Globally, Nigeria ranks 182 out of 189 countries on the ease of paying taxes index. Between 2010 and 2016, Nigeria dropped in ranking from 119 to 182. This largely explains the low tax to GDP ratio currently standing at 2.8%. Amidst this poor ranking, drop in oil prices, and slow growth recorded in 2016, the Nigerian government is determined to make Nigeria one of the top 50 countries in the ease of paying taxes index. This has recently been demonstrated in the Revised National Tax Policy (‘RNTP’) approved by the Nigerian government in February 2017 which sets a target date of 2020 for a top 50 ranking. I would be using the 2017 PwC and World Bank Paying Taxes Report (‘Report’) as a benchmark to show Nigeria’s position vis a vis other African countries, and action points the Nigerian government should consider.
The Report uses four major criteria to score countries – total tax rate, number of payments, number of hours to comply, and post filing index.
Number of hours to comply
From the Report, it takes an astonishing 906 hours to comply with tax obligations in Nigeria (an average of figures generated from Lagos and Kano).
I will however focus on one aspect of this figure - Companies Income Tax (CIT) obligations. In Lagos, it takes companies 398 hours to comply with their CIT obligations (another 396 hours for social security contributions, and 162 hours for VAT obligations). Kano has slightly reduced figures (310 hours for CIT, 320 hours for social security contributions, and 117 hours for VAT). The figure becomes more embarrassing when compared with countries like Ghana, Egypt and Kenya.
In Ghana, it takes just 40 hours to comply with CIT obligations, 52 hours in Kenya, 69 in Egypt, and 96 in South Africa . Thus, the pertinent question the tax authorities should be asking is – why does it take so many hours to comply with tax obligations in Nigeria? Countries that have made improvements under this heading have always done so through the use of technology. In 2013, Nigeria introduced the Integrated Tax Administration System (ITAS) with the aim of simplifying the tax compliance process. However, from the consistent drop in Nigeria’s ranking between 2013 and 2016, it seems the ITAS has not achieved its objectives. The tax authorities are not relenting however. Electronic-tax payment platforms (ePPs) were launched in June 2016 to enable taxpayers remit their taxes online through online payment portals.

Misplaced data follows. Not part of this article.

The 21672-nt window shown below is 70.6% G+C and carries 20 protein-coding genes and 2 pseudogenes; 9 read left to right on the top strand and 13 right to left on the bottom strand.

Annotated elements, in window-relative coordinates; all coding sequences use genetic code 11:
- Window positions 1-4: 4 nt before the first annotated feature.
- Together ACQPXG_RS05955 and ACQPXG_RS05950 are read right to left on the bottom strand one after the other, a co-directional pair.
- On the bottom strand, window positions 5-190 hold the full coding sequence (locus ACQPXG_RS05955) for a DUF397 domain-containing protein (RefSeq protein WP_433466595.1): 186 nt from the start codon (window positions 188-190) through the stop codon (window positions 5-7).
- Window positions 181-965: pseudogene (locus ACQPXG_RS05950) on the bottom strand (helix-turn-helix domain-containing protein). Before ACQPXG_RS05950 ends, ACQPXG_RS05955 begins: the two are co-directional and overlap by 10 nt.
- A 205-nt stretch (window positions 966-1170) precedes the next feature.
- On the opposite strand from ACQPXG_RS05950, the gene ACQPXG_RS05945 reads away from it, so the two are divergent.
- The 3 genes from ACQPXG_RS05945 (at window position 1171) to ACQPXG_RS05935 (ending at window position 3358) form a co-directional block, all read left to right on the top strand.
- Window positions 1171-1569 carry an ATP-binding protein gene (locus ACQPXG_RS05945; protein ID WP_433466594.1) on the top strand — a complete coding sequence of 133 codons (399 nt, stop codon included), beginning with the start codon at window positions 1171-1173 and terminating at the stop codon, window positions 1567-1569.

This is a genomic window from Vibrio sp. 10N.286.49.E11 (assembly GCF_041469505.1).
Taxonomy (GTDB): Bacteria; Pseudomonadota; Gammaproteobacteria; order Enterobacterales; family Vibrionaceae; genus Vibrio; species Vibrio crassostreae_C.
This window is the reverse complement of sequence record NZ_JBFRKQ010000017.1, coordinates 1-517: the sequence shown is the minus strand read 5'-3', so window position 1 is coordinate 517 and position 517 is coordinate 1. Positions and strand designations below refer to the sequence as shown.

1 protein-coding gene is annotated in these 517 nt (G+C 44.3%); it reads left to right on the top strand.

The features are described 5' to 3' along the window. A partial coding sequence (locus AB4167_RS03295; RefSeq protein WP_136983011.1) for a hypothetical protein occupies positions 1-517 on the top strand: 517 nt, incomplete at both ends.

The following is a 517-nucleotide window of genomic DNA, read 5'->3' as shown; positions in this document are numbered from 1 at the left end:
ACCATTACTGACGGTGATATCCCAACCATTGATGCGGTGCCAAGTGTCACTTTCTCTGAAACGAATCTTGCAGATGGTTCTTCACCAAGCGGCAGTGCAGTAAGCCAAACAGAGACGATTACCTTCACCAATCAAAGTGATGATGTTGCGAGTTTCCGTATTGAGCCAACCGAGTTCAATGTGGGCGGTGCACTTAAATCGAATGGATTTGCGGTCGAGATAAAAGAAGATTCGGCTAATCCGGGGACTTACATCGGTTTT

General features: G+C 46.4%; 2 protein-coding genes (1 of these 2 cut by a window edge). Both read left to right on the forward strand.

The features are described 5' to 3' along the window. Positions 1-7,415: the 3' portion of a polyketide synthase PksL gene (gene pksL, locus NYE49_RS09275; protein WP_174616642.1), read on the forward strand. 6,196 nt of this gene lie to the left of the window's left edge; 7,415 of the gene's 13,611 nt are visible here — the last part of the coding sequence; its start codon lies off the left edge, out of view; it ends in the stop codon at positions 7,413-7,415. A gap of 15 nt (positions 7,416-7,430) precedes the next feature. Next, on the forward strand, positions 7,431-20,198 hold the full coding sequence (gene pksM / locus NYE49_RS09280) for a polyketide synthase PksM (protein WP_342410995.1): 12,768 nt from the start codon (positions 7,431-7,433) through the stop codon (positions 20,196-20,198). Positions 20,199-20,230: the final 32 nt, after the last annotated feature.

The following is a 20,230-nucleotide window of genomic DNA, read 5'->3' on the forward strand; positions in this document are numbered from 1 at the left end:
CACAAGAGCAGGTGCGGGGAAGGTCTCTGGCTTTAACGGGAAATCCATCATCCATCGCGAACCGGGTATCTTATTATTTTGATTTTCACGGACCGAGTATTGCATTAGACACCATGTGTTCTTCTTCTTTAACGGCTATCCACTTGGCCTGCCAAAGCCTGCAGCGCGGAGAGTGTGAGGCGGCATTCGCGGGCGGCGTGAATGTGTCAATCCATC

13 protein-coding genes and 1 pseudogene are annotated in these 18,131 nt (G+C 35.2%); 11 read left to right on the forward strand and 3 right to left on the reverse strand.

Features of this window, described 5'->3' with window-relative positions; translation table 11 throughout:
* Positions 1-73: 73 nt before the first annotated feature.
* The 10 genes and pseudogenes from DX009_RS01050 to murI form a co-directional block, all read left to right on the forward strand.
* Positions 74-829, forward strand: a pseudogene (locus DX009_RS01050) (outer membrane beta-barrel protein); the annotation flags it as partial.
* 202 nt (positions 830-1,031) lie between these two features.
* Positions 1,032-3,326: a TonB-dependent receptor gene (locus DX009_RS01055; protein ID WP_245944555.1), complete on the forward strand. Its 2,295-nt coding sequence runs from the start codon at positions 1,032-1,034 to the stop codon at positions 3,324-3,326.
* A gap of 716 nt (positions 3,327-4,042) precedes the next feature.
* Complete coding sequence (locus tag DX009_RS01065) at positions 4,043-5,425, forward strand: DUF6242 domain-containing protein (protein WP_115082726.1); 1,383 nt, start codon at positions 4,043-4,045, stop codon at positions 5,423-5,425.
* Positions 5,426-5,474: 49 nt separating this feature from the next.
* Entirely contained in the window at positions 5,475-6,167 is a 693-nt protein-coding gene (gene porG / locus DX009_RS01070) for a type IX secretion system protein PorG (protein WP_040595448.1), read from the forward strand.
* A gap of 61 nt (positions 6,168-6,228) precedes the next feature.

While the gains from a change from manual to an electronic system may take some time to materialize, the tax authorities must vigorously monitor the transition to ensure that taxpayers are aware of these resources (and actually use them). In addition, these resources should actually reduce the compliance burden of taxpayers. There is no point having electronic systems that are time consuming because they are difficult to navigate, or that are difficult to access because of poor technical infrastructure. There should also be a team dedicated to getting feedback from taxpayers and resolving issues encountered by them while using these resources.
Number of tax payments
Another disturbing aspect of the Report is the number of tax payments in Nigeria.